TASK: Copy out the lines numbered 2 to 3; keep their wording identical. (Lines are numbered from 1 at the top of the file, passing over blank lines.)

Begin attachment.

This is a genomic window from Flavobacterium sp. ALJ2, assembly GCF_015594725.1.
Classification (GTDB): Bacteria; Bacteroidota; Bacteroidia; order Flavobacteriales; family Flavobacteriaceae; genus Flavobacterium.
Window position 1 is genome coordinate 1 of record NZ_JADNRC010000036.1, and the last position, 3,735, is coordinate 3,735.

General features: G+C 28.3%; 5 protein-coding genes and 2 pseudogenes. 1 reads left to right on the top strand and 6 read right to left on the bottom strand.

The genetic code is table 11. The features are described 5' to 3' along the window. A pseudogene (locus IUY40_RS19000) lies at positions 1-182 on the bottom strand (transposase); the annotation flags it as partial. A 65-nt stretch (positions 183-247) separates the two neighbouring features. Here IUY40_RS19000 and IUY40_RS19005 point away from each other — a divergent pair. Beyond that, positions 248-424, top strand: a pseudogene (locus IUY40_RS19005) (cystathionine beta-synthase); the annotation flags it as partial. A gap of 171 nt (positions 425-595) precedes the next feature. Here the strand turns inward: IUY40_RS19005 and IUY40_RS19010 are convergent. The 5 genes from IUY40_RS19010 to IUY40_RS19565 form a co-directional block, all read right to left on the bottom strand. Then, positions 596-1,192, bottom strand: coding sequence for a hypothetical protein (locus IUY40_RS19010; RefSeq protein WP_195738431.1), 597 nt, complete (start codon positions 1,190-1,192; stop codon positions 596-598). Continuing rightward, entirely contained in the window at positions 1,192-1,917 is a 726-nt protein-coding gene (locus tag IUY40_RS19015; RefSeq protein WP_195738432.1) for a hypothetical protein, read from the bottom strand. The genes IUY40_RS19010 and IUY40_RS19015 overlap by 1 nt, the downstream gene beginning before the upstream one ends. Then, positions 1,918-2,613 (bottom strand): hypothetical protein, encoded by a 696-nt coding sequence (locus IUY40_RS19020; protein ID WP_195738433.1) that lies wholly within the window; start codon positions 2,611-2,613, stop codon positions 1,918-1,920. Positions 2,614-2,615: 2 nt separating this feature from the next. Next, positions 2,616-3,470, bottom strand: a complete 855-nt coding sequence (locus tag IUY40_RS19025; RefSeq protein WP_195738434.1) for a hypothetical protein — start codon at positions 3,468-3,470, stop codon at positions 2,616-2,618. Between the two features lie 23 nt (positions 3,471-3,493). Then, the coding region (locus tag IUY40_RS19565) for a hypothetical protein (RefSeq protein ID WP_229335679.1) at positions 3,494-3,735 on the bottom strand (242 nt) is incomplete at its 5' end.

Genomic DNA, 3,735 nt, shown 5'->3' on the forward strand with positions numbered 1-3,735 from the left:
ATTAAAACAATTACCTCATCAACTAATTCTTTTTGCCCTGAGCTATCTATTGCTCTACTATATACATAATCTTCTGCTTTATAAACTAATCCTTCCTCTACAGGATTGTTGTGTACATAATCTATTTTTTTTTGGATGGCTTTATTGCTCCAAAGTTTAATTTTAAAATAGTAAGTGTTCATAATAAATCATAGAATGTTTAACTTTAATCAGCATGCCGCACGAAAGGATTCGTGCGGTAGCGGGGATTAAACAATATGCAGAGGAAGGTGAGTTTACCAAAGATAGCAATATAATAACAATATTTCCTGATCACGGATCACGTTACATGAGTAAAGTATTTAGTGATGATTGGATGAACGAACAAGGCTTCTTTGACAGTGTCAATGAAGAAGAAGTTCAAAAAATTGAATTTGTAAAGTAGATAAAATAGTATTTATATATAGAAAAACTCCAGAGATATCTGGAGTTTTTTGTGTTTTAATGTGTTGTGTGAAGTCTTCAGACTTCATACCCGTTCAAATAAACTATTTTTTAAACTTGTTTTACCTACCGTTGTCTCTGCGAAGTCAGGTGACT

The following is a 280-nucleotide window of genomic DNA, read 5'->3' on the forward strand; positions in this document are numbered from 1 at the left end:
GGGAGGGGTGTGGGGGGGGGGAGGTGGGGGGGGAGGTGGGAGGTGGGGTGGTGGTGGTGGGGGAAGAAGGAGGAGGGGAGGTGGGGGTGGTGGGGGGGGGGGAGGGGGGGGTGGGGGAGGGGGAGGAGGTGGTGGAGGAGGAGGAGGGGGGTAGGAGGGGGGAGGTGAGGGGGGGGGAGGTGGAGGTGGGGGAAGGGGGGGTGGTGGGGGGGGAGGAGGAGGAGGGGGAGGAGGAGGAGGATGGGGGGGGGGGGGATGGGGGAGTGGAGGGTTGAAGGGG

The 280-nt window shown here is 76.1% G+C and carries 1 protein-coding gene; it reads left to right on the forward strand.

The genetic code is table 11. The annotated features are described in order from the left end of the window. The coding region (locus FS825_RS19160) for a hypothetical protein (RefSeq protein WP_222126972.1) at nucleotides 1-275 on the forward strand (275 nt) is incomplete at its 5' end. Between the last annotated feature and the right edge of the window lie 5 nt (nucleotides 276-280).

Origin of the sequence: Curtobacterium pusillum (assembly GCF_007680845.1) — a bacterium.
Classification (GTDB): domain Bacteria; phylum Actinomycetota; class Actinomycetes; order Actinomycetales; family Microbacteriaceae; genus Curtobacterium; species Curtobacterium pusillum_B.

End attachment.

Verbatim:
Classification (GTDB): Bacteria; Bacteroidota; Bacteroidia; order Flavobacteriales; family Flavobacteriaceae; genus Flavobacterium.
Window position 1 is genome coordinate 1 of record NZ_JADNRC010000036.1, and the last position, 3,735, is coordinate 3,735.